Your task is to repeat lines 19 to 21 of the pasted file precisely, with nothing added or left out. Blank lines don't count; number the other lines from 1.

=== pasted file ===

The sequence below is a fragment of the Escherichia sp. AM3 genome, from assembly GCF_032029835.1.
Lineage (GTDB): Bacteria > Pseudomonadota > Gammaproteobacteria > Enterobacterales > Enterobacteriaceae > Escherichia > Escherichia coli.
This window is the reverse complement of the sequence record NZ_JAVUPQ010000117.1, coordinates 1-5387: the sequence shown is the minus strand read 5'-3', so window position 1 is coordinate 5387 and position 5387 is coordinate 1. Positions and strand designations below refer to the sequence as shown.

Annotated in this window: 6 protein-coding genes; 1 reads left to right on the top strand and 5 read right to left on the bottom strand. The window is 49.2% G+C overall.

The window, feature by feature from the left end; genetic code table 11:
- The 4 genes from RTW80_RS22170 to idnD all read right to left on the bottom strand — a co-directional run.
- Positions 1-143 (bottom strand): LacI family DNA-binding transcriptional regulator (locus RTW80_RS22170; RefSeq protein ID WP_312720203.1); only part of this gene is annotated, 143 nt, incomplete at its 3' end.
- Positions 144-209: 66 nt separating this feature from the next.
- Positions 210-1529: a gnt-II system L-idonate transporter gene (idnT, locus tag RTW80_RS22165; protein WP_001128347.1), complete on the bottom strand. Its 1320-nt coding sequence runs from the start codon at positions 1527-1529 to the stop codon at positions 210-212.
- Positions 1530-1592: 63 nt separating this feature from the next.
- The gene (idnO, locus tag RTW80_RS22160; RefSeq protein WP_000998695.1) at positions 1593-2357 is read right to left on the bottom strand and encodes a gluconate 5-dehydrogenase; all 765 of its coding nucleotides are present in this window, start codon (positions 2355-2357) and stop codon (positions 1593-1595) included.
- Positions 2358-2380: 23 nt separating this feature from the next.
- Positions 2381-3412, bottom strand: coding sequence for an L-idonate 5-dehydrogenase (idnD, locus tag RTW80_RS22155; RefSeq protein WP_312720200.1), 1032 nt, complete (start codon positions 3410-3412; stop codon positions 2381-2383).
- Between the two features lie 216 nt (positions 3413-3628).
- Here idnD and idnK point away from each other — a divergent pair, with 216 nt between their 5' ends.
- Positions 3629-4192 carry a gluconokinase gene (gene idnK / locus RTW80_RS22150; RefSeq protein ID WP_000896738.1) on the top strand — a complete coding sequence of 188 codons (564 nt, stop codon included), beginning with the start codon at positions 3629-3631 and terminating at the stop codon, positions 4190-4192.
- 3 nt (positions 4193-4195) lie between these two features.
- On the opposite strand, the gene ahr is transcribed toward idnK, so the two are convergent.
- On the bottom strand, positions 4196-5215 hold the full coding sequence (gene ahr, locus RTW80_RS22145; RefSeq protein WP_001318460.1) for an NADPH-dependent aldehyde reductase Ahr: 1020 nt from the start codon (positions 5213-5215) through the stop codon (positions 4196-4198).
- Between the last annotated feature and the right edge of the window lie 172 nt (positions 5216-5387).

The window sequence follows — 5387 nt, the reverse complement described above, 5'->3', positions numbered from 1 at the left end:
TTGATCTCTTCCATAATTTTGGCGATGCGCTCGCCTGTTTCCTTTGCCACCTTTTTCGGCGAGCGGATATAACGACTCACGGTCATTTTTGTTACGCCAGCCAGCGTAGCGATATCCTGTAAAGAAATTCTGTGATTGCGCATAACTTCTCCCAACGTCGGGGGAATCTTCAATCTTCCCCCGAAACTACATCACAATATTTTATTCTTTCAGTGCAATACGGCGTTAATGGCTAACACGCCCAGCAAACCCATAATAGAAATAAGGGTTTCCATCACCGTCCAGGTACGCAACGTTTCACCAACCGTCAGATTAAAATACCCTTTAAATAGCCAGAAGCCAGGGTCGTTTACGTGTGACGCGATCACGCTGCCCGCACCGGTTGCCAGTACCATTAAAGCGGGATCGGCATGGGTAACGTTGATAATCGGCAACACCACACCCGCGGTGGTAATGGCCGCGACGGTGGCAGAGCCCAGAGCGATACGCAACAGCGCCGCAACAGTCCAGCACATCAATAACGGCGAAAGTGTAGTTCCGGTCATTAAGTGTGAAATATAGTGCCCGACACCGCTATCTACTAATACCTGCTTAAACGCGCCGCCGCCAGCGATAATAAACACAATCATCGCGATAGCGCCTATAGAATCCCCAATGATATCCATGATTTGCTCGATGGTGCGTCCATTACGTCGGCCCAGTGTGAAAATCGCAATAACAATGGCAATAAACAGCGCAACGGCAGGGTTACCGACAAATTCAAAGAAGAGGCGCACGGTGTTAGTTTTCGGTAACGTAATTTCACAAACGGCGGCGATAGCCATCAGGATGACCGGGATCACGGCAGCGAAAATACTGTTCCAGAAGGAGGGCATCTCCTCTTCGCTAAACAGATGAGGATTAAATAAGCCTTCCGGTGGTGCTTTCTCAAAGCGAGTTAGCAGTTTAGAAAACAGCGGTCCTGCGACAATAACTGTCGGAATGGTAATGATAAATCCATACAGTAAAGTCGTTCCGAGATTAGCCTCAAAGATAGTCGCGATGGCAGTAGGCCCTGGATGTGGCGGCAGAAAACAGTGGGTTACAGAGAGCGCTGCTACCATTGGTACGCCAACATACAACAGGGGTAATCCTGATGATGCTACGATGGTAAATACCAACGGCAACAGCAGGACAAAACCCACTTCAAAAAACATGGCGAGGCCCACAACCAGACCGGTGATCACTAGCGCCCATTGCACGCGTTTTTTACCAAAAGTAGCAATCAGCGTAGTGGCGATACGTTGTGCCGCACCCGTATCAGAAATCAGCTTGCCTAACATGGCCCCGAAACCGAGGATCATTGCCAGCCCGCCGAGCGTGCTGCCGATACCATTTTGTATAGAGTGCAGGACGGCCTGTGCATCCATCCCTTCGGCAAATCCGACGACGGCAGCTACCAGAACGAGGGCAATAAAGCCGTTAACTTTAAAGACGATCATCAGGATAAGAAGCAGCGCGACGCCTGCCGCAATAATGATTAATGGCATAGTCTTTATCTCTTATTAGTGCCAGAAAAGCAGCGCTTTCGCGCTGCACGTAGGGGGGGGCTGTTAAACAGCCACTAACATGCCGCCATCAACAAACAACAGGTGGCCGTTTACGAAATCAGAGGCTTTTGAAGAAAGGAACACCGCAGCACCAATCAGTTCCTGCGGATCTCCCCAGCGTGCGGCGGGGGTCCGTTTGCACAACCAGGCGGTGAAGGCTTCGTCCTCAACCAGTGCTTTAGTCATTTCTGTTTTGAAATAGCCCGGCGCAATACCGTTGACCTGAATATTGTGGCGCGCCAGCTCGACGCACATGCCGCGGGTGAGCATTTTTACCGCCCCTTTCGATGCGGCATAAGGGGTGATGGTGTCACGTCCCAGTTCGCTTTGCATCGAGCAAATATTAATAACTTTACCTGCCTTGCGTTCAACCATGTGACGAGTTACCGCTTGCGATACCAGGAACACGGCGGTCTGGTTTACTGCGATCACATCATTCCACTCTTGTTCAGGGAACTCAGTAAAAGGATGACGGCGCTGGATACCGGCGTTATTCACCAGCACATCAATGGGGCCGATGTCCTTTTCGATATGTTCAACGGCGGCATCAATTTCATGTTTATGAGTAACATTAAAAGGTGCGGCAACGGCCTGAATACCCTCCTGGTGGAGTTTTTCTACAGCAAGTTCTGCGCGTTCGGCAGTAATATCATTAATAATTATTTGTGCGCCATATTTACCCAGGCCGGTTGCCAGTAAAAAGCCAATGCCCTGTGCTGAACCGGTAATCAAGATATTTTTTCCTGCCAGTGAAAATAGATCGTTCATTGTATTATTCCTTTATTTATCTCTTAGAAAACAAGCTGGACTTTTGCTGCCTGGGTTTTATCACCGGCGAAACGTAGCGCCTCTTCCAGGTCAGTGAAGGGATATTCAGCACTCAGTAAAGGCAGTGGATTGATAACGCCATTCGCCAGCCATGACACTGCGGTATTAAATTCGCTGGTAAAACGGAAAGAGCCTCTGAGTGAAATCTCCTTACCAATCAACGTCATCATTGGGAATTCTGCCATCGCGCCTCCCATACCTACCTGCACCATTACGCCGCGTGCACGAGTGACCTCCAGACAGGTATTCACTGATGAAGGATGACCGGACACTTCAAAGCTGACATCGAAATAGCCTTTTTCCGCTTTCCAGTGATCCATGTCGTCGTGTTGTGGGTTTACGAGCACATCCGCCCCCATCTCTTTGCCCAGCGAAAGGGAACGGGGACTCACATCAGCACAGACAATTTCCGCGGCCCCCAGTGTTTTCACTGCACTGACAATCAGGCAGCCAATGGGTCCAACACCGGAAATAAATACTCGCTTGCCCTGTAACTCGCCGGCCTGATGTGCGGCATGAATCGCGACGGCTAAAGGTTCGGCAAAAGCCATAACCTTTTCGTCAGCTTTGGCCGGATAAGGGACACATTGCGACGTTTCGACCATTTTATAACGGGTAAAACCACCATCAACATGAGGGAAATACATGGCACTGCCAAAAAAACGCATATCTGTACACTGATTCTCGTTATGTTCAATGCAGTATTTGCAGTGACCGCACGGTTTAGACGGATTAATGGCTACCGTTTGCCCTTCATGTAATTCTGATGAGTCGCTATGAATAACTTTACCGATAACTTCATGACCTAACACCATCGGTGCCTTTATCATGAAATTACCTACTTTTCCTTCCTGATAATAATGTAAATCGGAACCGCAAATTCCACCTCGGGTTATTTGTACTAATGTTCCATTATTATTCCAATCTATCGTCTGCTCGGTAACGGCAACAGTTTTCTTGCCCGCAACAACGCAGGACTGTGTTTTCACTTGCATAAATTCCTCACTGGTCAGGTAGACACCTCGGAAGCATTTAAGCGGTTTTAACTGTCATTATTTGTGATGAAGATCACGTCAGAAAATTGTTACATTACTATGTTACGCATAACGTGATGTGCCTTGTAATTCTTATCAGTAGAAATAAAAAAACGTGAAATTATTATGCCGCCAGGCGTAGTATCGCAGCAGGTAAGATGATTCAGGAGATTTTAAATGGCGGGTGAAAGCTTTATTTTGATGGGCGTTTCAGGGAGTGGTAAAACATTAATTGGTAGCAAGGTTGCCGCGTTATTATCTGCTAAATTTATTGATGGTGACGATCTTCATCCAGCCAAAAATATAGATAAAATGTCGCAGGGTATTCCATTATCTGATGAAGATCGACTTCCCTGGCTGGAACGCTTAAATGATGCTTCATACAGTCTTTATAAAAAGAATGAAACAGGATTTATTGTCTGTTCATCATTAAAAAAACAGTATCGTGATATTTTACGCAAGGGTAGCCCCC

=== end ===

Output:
- On the bottom strand, positions 4196-5215 hold the full coding sequence (gene ahr, locus RTW80_RS22145; RefSeq protein WP_001318460.1) for an NADPH-dependent aldehyde reductase Ahr: 1020 nt from the start codon (positions 5213-5215) through the stop codon (positions 4196-4198).
- Between the last annotated feature and the right edge of the window lie 172 nt (positions 5216-5387).

The window sequence follows — 5387 nt, the reverse complement described above, 5'->3', positions numbered from 1 at the left end: